The third-person effect refers to individuals’ tendency to perceive a persuasive media message to have a greater effect on others than on themselves (e.g., Davison 1996). Numerous studies have yielded robust empirical findings on the third-person effect, but researchers do not agree on how and why consumers perceive themselves as less resistant to advertising messages. Although a variety of psychological theories have been adopted to explain the third-person effect, the two most popular theories are attribution theory and biased optimism (Paul, Salwen, and Dupagne 2000). According to attribution theory, a person may think he or she understands the underlying persuasive aspects of the message, whereas others’ dispositional flaws such as lack of intelligence make them incapable of perceiving message persuasiveness. As Gunther (1991) pointed out, the third-person effect and attribution theory alike assume that observers see others as less responsive to the situation. Applying this to the context of advertising, the persuasive nature of advertising is a situational factor that must be taken into account when one evaluates an advertising message, but he or she may think that others are less capable of seeing through this persuasive nature of the ad. On the other hand, biased optimism (e.g., Gunther 1995) also provides a theoretical framework for the self-other difference: Individuals may judge themselves less likely than others to experience negative consequences. People may reinforce their self-esteem by estimating themselves to be smart enough to disbelieve advertising messages, whereas others believe the messages. Although these two explanations are quite similar, a distinction should be made because the focus of attribution theory is on cognitive aspects of information processing, whereas the biased optimism places more emphasis on affective factors. That others are thought to be more vulnerable to ad messages is generally true since the persuasive nature of most advertising messages is usually viewed as negative intent (e.g., leading a consumer to buy more products), but when advertising messages clearly advocate beneficial outcomes (e.g., anti-drug ads), individuals may view others as less susceptible to the ads (i.e., first-person effect). Along these lines, Neuwirth, Frederick, and Mayo (2002) argued that people tend to view others as not processing advertising as thoroughly as they do. That is, others are perceived to rely more on heuristic cues when processing an ad message. According to the explanations offered by attribution theory and biased optimism, it seems that others are perceived to be less able and/or less motivated to distinguish between relevant and irrelevant information for accurate evaluation of the advertising message.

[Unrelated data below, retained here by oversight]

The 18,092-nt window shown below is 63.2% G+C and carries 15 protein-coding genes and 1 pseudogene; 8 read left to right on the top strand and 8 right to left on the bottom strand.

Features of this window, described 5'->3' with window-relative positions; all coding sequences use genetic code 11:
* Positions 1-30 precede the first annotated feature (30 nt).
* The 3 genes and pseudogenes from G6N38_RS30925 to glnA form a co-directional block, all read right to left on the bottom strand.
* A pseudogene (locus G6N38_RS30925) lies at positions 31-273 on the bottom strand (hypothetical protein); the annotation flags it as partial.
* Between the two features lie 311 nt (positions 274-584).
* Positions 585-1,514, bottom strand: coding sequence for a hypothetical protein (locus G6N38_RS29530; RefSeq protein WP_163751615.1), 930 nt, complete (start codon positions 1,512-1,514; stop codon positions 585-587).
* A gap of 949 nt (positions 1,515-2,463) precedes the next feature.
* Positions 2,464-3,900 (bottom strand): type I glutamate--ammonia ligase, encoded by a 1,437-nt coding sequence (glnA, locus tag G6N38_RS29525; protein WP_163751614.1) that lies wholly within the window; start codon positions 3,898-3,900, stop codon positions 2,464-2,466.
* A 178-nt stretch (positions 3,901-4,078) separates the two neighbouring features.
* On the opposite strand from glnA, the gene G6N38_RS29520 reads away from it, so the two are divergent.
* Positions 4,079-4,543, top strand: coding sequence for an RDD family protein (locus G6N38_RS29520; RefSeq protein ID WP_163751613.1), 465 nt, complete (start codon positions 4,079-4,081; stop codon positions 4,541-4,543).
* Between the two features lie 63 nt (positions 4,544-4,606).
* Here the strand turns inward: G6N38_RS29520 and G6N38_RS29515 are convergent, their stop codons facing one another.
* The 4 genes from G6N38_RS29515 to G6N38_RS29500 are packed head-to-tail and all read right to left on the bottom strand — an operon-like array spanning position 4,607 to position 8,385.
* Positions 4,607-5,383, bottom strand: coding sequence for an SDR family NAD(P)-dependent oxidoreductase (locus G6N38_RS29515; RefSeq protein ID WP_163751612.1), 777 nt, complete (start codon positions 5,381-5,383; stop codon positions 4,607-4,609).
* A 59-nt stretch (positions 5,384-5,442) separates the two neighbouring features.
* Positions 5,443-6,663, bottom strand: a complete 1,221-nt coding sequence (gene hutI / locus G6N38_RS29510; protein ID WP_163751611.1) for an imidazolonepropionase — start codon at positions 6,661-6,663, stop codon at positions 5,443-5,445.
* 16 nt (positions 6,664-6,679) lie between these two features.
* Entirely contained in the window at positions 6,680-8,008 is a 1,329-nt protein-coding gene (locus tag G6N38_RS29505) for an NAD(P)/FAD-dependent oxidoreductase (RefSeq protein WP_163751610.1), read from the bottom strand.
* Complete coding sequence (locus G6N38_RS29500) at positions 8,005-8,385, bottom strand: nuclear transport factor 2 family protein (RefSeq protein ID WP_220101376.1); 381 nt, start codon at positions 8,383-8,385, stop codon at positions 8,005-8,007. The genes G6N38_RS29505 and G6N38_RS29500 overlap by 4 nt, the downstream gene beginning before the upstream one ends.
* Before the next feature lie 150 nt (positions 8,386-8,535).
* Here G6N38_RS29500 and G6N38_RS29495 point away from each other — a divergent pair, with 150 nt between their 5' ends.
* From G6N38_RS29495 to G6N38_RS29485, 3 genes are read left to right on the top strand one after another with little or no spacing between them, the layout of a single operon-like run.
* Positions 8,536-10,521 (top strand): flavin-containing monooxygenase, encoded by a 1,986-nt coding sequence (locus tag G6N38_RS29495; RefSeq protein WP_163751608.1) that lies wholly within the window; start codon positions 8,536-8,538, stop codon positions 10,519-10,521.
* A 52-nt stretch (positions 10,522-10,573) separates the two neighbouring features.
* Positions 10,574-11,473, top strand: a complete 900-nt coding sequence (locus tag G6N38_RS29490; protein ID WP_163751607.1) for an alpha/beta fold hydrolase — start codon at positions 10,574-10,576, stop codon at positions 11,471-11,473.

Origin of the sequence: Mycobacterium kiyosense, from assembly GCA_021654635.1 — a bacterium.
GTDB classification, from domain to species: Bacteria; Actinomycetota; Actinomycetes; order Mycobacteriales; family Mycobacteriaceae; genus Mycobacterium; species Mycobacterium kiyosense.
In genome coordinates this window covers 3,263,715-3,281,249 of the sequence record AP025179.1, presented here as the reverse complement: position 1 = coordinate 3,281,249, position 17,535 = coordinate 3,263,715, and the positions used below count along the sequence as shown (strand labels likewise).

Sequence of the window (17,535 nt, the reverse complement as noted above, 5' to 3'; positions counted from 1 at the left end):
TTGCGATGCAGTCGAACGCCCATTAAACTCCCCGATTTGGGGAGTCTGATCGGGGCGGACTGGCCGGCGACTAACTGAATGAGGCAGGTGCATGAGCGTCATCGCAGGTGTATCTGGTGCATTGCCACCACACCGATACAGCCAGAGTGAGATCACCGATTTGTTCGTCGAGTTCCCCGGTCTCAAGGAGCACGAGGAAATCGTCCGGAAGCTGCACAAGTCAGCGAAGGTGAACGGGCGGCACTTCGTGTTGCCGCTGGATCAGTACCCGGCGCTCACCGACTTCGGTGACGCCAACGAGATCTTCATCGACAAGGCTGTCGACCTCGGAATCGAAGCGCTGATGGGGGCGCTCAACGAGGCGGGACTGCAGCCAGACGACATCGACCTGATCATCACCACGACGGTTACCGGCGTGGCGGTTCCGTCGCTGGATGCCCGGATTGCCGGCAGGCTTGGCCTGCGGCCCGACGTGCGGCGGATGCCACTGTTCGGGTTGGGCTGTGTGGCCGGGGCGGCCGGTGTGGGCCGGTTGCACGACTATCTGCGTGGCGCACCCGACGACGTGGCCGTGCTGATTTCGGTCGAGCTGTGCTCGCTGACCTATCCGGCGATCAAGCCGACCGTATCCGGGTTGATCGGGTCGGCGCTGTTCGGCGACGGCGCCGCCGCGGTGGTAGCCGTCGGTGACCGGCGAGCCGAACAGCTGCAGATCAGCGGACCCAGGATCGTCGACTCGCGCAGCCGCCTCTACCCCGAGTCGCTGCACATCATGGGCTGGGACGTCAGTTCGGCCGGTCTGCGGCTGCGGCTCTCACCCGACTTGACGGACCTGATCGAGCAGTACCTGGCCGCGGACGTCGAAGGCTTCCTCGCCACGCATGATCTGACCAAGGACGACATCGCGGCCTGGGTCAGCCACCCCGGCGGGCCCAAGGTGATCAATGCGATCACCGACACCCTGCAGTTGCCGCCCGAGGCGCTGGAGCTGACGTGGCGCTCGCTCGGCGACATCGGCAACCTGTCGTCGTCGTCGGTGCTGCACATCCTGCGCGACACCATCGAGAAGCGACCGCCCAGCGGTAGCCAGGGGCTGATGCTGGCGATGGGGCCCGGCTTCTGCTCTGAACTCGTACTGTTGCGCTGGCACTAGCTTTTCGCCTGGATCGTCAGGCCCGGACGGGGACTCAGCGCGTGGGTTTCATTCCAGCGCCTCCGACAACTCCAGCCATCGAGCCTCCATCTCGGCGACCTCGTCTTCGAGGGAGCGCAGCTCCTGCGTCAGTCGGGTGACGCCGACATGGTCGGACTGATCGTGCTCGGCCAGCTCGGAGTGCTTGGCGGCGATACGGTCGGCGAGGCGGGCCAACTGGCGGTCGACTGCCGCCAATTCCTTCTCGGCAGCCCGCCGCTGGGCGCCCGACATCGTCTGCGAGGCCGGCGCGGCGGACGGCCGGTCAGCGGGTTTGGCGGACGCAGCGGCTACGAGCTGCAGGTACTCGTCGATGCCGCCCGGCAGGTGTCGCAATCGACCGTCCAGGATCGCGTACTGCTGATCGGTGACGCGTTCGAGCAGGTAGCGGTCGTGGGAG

The individualism-collectivism distinction has generated a great deal of research over the decades. Hofstede (1980) found that most European and North American countries emerged as high in individualism, whereas most Latin American and Asian countries emerged as low in individualism. Accordingly, most cross-cultural studies have been carried out by contrasting European American and East Asian cultures (e.g. Kitayama, Markus, Matsumoto, and Norasakkunkit 1997). In a recent meta-analysis, Oyserman, Coon, and Kemmelmeier (2002) reviewed over eighty studies and concluded that Americans differ in individualism and collectivism from other countries, and that individualism and collectivism influence basic psychological processes such as self concept, well-being, and attribution style. Also, a variety of measurement scales that directly and indirectly assess the construct of individualism/collectivism have been developed (e.g. Triandis, Bontempo, Villareal, Asai, and Lucca 1988).